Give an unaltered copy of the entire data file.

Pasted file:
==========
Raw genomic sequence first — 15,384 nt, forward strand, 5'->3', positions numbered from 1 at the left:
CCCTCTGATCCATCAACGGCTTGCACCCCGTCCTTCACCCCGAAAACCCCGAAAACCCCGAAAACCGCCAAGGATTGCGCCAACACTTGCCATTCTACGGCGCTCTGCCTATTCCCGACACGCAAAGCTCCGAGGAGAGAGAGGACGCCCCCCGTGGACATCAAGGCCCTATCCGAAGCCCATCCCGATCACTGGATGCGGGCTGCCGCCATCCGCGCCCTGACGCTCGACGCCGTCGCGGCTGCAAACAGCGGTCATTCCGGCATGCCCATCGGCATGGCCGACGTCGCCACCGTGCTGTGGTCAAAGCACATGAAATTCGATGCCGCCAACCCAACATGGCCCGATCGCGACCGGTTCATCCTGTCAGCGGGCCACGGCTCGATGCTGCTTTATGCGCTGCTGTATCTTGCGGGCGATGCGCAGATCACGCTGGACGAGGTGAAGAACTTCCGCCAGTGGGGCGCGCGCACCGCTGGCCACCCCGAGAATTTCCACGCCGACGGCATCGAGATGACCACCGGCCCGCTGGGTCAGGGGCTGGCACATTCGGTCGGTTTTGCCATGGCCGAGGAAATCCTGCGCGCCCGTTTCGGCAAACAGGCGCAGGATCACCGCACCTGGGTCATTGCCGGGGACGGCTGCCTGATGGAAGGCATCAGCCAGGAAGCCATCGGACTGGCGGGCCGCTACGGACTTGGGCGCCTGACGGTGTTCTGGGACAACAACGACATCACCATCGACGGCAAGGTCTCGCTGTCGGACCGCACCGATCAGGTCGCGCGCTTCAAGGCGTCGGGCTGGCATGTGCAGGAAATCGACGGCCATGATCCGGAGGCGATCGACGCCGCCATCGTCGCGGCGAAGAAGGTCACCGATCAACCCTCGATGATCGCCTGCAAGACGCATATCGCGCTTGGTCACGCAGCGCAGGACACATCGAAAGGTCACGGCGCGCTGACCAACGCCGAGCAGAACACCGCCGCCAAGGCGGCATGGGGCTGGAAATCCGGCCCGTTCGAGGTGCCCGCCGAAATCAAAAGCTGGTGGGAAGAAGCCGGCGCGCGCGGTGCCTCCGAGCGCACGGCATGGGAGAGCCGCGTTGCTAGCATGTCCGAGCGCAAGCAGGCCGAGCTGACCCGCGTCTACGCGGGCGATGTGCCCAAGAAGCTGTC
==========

Raw genomic sequence first — 15,384 nt, forward strand, 5'->3', positions numbered from 1 at the left:
CCCTCTGATCCATCAACGGCTTGCACCCCGTCCTTCACCCCGAAAACCCCGAAAACCCCGAAAACCGCCAAGGATTGCGCCAACACTTGCCATTCTACGGCGCTCTGCCTATTCCCGACACGCAAAGCTCCGAGGAGAGAGAGGACGCCCCCCGTGGACATCAAGGCCCTATCCGAAGCCCATCCCGATCACTGGATGCGGGCTGCCGCCATCCGCGCCCTGACGCTCGACGCCGTCGCGGCTGCAAACAGCGGTCATTCCGGCATGCCCATCGGCATGGCCGACGTCGCCACCGTGCTGTGGTCAAAGCACATGAAATTCGATGCCGCCAACCCAACATGGCCCGATCGCGACCGGTTCATCCTGTCAGCGGGCCACGGCTCGATGCTGCTTTATGCGCTGCTGTATCTTGCGGGCGATGCGCAGATCACGCTGGACGAGGTGAAGAACTTCCGCCAGTGGGGCGCGCGCACCGCTGGCCACCCCGAGAATTTCCACGCCGACGGCATCGAGATGACCACCGGCCCGCTGGGTCAGGGGCTGGCACATTCGGTCGGTTTTGCCATGGCCGAGGAAATCCTGCGCGCCCGTTTCGGCAAACAGGCGCAGGATCACCGCACCTGGGTCATTGCCGGGGACGGCTGCCTGATGGAAGGCATCAGCCAGGAAGCCATCGGACTGGCGGGCCGCTACGGACTTGGGCGCCTGACGGTGTTCTGGGACAACAACGACATCACCATCGACGGCAAGGTCTCGCTGTCGGACCGCACCGATCAGGTCGCGCGCTTCAAGGCGTCGGGCTGGCATGTGCAGGAAATCGACGGCCATGATCCGGAGGCGATCGACGCCGCCATCGTCGCGGCGAAGAAGGTCACCGATCAACCCTCGATGATCGCCTGCAAGACGCATATCGCGCTTGGTCACGCAGCGCAGGACACATCGAAAGGTCACGGCGCGCTGACCAACGCCGAGCAGAACACCGCCGCCAAGGCGGCATGGGGCTGGAAATCCGGCCCGTTCGAGGTGCCCGCCGAAATCAAAAGCTGGTGGGAAGAAGCCGGCGCGCGCGGTGCCTCCGAGCGCACGGCATGGGAGAGCCGCGTTGCTAGCATGTCCGAGCGCAAGCAGGCCGAGCTGACCCGCGTCTACGCGGGCGATGTGCCCAAGAAGCTGTC